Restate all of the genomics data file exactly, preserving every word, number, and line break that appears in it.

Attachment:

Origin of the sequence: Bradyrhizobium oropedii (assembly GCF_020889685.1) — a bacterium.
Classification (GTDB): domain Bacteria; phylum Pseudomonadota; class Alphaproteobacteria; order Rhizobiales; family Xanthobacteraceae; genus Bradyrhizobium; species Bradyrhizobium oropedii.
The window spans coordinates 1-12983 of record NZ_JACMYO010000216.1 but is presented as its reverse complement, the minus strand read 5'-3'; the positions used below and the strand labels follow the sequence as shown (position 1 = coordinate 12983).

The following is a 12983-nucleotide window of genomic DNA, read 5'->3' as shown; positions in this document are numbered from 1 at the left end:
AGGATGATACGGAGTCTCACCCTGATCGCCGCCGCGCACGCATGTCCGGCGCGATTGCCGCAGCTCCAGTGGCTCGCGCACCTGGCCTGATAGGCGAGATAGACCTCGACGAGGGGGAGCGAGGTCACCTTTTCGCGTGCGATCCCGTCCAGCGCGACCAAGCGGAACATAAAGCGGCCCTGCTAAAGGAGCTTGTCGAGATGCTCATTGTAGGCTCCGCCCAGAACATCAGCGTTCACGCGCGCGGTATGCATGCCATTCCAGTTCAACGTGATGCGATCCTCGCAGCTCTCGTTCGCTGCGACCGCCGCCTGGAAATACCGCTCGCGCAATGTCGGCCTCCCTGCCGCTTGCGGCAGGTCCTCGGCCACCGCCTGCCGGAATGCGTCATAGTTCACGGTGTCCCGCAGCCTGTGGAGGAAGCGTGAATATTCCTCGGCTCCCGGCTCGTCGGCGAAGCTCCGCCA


Origin of the sequence: Bradyrhizobium oropedii (assembly GCF_020889685.1) — a bacterium.
Classification (GTDB): domain Bacteria; phylum Pseudomonadota; class Alphaproteobacteria; order Rhizobiales; family Xanthobacteraceae; genus Bradyrhizobium; species Bradyrhizobium oropedii.
The window spans coordinates 1-12983 of record NZ_JACMYO010000216.1 but is presented as its reverse complement, the minus strand read 5'-3'; the positions used below and the strand labels follow the sequence as shown (position 1 = coordinate 12983).

The following is a 12983-nucleotide window of genomic DNA, read 5'->3' as shown; positions in this document are numbered from 1 at the left end:
AGGATGATACGGAGTCTCACCCTGATCGCCGCCGCGCACGCATGTCCGGCGCGATTGCCGCAGCTCCAGTGGCTCGCGCACCTGGCCTGATAGGCGAGATAGACCTCGACGAGGGGGAGCGAGGTCACCTTTTCGCGTGCGATCCCGTCCAGCGCGACCAAGCGGAACATAAAGCGGCCCTGCTAAAGGAGCTTGTCGAGATGCTCATTGTAGGCTCCGCCCAGAACATCAGCGTTCACGCGCGCGGTATGCATGCCATTCCAGTTCAACGTGATGCGATCCTCGCAGCTCTCGTTCGCTGCGACCGCCGCCTGGAAATACCGCTCGCGCAATGTCGGCCTCCCTGCCGCTTGCGGCAGGTCCTCGGCCACCGCCTGCCGGAATGCGTCATAGTTCACGGTGTCCCGCAGCCTGTGGAGGAAGCGTGAATATTCCTCGGCTCCCGGCTCGTCGGCGAAGCTCCGCCA